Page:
Megan Armstrong is an historian of Early Modern Europe with a particular interest in religion and religious institutions. Her research interests include Early Modern France, particularly the sixteenth and seventeenth centuries, the Franciscan tradition, sacred space, and the Mediterranean. Her publications include a monograph on Franciscan political and religious engagement during the Wars of Religion in France (1560-1600) and several articles. She is presently completing a book manuscript on Catholic engagement in the Holy Land, 1517-1700. This project has taken her over the last ten years to archives in Jerusalem, Venice, Rome, Paris and Aix-en-Provence.
"France and the Early Modern Mediterranean." Co-editor, with Gilian Weiss. Special edition of the journal French History (March 2015).
“Spiritual Legitimation? Franciscan Competition over the Holy Land, 1517-1700” in Alison Forrestal and Sean Smith eds. The Frontiers of Mission. Aldershot: Ashgate Publishing, 2015. Forthcoming.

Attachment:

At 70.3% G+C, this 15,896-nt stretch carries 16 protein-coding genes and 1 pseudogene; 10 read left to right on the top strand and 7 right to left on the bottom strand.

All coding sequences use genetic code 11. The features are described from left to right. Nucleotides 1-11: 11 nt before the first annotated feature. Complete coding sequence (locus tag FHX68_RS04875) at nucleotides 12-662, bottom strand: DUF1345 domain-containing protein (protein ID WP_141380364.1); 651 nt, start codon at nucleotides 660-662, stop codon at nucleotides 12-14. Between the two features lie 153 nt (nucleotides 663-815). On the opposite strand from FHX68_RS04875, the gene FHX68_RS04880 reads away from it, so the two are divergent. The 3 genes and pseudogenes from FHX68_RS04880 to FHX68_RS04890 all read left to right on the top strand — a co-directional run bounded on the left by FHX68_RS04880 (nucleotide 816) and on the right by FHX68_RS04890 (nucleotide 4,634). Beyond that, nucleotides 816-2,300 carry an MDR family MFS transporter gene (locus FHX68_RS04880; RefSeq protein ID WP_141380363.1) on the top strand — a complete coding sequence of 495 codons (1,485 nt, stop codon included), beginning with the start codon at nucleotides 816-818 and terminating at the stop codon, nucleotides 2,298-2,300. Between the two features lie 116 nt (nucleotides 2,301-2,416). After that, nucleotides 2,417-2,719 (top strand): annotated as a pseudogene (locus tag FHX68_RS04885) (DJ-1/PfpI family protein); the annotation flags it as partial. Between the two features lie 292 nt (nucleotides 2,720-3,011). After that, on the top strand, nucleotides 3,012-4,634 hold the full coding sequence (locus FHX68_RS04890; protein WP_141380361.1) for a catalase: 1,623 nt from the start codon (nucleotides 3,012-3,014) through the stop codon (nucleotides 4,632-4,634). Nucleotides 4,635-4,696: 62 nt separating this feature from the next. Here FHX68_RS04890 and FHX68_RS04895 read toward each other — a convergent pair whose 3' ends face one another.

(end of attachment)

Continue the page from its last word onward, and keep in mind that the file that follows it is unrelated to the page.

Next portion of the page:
“Catholicism in Europe on the Eve of Atlantic Expansion,” Steven Stein ed. Cambridge
History of Religions in America I (NY: University of Cambridge Press, 2012): 28-51.
“The Missionary Reporter,” Renaissance and Reformation/Renaissance et Réforme 34
(Dec 2011): 127-158.
“A Franciscan Kind of Hell: Torture, Love and Redemption in Reformation sermons, 1550-1620,” Isabel Moreira and Margaret Toscano eds., Hell and Its Afterlife: Historical and Contemporary Perspectives (Ashgate, 2010). 173-187.
“Franciscans, Peace and the Reign of Henry IV,” Alison Forrestal and Eric Nelson eds.,
After the League: Religion and Politics in Early Bourbon France 1589-1629 (Palgrave,
April 2009): 42-62.
“Transatlantic Catholicism: Rethinking the Nature of the Catholic Tradition in the Early Modern Period,” History Compass 5 (November 2007): 1942-1966.
“Predicare la Politica. L’évangelizzazione Francescana nella Francia della Riforma” in Quaderni Storici 119 (August 2005): 1-20.
“Spiritual Reform, Mendicant Autonomy, and State Formation: French Franciscan Disputes before the Parlement of Paris, 1500-1600” in French Historical Studies 25 (Summer 2002): 505-530.